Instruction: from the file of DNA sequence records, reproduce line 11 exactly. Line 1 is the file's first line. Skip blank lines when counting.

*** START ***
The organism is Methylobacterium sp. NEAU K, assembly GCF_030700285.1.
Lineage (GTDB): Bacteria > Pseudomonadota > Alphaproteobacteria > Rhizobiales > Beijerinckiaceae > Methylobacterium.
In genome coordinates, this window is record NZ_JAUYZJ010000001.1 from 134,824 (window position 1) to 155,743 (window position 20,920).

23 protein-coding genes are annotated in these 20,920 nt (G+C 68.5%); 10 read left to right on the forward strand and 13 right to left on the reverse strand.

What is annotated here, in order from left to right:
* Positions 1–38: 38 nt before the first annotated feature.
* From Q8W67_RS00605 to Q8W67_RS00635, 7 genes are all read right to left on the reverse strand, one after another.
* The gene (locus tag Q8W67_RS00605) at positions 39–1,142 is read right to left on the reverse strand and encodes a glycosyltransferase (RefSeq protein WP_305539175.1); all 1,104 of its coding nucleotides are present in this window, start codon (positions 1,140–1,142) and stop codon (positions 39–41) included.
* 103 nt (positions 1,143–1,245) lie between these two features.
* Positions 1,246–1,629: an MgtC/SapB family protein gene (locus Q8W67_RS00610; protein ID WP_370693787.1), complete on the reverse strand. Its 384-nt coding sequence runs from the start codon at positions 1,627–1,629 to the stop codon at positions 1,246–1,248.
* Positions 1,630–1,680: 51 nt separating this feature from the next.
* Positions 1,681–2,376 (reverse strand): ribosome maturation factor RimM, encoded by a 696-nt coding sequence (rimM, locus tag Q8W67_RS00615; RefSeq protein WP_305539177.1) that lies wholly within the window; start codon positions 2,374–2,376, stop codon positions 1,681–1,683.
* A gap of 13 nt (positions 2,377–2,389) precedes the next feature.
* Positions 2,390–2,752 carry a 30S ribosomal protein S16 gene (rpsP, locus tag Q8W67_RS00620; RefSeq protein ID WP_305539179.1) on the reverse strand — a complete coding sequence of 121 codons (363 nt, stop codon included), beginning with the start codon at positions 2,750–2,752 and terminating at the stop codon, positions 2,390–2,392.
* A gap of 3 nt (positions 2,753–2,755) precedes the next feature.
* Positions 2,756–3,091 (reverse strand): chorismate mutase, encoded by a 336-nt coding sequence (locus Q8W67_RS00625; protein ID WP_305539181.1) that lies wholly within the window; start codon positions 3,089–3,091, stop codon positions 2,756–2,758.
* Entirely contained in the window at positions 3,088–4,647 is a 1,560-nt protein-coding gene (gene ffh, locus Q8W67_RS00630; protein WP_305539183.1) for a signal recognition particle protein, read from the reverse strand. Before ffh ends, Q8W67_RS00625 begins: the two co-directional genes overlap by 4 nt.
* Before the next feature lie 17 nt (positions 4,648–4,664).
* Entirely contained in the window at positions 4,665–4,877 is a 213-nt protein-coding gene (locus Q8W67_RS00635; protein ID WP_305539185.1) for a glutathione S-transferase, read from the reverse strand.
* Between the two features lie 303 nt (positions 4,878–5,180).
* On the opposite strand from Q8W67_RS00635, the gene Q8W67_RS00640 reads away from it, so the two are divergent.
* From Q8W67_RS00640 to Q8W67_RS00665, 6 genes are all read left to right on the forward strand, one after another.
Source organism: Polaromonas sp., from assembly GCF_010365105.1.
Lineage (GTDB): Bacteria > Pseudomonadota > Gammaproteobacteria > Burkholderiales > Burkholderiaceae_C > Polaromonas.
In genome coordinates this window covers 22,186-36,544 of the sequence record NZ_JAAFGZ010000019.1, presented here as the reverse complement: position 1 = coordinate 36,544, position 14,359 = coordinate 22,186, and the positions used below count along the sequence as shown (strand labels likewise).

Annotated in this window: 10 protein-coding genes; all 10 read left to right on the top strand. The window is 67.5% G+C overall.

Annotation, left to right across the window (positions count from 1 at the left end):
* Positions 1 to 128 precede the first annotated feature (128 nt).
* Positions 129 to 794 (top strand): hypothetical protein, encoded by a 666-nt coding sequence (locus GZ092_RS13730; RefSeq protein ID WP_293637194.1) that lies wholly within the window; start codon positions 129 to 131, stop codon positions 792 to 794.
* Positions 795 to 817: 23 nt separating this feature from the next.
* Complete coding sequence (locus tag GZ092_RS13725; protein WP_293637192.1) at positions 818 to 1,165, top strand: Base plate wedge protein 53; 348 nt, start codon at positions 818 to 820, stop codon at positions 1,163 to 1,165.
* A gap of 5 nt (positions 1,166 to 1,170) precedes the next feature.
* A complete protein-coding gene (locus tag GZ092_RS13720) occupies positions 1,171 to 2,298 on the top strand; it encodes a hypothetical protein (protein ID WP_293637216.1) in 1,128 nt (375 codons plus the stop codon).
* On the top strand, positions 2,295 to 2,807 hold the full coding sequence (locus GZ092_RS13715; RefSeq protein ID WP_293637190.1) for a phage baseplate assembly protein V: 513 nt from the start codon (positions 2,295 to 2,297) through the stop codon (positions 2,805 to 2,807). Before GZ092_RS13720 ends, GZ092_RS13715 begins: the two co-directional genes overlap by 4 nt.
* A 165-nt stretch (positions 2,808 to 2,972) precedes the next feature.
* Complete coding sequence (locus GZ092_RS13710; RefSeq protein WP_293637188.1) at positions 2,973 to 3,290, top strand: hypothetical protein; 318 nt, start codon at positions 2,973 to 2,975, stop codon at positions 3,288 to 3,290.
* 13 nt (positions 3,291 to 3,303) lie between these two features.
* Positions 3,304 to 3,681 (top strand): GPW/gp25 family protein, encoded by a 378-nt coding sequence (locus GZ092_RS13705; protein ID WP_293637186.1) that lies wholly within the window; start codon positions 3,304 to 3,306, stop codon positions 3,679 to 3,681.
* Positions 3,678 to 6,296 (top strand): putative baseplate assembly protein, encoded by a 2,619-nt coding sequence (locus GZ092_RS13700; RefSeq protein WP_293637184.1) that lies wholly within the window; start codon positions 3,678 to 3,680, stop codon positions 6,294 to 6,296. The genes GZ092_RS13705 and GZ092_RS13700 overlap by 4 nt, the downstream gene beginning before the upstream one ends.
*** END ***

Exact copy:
* Positions 1,630–1,680: 51 nt separating this feature from the next.